Cardinal Cadence Spring/Summer 2012
Lamar honors Lin as 2012 University Professor
Lamar University honored JERRY LIN, professor of civil engineering, as the 2012 University Professor, with officials applauding him as a gifted teacher and one of Lamar’s premier researchers who has made a significant mark on the field of environmental science.
The professorship, awarded for life, is the university’s most prestigious faculty award and recognizes an outstanding senior professor for academic excellence. President James Simmons conferred the medallion of University Professor, presented “as a lasting symbol of this high honor and esteemed title” and described as “the pinnacle of academic achievement at our university . . . recognized by all as an emblem of highest merit.”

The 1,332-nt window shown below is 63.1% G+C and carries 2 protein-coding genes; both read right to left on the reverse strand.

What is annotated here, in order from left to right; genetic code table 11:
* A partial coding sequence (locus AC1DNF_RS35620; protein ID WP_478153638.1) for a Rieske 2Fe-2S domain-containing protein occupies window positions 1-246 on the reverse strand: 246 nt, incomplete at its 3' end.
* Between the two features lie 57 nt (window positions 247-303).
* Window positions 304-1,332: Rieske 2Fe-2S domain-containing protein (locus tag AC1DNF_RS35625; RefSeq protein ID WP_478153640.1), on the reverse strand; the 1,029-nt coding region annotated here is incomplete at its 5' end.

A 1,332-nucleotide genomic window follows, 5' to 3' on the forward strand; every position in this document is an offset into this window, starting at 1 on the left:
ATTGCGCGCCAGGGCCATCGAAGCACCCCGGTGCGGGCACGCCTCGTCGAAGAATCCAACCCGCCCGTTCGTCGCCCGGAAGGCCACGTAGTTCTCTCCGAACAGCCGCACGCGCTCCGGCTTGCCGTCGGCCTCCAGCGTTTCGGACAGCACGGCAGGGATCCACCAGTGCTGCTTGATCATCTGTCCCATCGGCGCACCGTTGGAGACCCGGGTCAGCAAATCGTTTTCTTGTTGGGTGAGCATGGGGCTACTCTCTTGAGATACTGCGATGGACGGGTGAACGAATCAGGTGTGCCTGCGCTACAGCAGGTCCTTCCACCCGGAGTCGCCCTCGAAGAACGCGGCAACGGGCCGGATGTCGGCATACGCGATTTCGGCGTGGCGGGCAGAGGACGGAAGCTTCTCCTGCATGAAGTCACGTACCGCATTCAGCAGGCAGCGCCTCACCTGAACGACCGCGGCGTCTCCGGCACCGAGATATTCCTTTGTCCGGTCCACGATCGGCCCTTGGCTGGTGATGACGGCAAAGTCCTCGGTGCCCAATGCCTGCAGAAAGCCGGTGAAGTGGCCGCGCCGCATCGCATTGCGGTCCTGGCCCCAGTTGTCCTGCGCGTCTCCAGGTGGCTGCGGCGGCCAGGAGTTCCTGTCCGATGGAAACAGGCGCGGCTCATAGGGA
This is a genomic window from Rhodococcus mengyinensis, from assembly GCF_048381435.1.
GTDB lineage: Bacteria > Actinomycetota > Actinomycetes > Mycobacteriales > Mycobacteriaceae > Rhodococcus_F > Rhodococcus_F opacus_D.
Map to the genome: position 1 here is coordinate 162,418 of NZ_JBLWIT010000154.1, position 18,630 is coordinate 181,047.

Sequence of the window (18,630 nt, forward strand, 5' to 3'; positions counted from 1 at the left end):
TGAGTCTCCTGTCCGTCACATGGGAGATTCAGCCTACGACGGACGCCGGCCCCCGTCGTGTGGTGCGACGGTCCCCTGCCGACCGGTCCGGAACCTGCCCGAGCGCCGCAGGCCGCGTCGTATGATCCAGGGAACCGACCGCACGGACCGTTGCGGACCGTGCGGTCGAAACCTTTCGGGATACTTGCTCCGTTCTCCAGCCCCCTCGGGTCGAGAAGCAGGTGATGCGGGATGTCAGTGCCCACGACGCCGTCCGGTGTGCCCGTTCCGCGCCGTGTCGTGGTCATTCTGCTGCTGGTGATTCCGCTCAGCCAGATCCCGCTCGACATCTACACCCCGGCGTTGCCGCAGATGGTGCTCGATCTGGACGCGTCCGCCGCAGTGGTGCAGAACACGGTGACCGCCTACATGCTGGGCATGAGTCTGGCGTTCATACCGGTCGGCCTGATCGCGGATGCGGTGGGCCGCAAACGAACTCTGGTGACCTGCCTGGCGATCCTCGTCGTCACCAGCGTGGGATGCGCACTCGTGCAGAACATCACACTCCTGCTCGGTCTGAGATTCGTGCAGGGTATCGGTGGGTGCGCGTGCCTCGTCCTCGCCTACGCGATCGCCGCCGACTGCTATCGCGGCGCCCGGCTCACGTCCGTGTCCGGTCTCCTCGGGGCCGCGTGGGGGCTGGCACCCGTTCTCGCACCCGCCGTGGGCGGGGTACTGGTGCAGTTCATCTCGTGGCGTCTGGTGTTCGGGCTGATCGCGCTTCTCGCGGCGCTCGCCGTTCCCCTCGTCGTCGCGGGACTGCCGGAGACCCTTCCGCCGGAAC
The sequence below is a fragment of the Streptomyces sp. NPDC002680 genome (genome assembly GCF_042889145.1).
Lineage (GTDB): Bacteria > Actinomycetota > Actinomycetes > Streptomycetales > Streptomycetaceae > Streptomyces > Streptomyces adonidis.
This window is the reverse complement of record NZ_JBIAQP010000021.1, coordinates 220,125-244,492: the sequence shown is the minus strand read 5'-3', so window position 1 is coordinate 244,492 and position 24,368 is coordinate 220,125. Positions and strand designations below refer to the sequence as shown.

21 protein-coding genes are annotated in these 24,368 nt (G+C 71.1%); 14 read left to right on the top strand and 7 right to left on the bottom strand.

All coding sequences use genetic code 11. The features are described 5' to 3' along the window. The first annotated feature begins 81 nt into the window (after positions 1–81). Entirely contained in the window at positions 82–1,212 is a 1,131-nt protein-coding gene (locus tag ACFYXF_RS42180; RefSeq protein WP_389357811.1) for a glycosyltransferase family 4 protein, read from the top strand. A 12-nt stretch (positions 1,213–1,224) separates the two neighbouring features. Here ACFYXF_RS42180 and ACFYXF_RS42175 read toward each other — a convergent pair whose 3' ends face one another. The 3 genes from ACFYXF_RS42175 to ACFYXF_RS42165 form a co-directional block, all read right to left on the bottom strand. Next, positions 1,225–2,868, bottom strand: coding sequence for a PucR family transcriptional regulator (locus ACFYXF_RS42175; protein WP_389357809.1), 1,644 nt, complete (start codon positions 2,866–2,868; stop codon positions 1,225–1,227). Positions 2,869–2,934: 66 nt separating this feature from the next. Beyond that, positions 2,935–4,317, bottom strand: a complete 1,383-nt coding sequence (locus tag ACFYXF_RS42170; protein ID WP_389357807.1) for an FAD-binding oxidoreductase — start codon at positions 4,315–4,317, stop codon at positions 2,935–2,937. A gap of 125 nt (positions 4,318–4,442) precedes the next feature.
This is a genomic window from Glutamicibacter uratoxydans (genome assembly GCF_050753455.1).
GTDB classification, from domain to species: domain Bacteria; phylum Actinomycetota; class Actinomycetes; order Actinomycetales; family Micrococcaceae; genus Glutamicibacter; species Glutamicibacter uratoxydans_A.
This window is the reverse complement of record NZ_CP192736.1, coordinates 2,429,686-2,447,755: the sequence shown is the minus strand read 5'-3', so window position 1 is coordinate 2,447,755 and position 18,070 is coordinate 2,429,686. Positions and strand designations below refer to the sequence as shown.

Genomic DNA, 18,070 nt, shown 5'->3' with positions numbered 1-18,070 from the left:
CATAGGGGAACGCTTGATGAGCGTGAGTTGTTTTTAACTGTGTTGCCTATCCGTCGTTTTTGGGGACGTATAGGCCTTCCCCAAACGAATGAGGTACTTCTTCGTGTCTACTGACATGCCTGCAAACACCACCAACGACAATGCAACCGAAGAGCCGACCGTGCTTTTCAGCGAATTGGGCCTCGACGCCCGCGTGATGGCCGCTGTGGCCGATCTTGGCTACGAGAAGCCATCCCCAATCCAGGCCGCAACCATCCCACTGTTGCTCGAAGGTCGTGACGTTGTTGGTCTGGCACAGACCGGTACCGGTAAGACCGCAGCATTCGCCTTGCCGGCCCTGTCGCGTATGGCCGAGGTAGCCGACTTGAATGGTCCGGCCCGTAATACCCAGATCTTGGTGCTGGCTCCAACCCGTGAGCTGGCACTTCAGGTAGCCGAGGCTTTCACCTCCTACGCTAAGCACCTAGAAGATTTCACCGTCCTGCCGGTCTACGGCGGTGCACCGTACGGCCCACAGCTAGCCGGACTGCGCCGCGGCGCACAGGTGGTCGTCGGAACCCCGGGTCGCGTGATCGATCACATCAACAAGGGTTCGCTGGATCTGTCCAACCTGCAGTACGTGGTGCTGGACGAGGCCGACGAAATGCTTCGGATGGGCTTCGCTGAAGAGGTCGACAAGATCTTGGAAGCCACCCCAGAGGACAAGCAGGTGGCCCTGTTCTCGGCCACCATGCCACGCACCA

Lin also becomes the first Ann Die Hasselmo Scholar for the 2012-2013 academic year. The designation honors Lamar’s 1986 Regents’ Professor, who created and funded the Lamar University Faculty Excellence Fund.
“Dr. Lin has demonstrated since his arrival at Lamar in 1999 that he excels in every category of academic and professional achievement,” said Jack Hopper, dean of the College of Engineering. “He is an exceptionally gifted teacher, receiving recognition, year after year, from his students and professional peers . . . His record of funded research is unquestionably one of the best at Lamar . . . (He) is an individual of tireless energy and unwavering commitment to academic excellence.”
Lin is an admired professor who “has been a great role model to our students,” said Robert Yuan, chair of the Department of Civil Engineering. “His energy and enthusiasm are highly addictive, and he is one of the most renowned mercury researchers in the world.”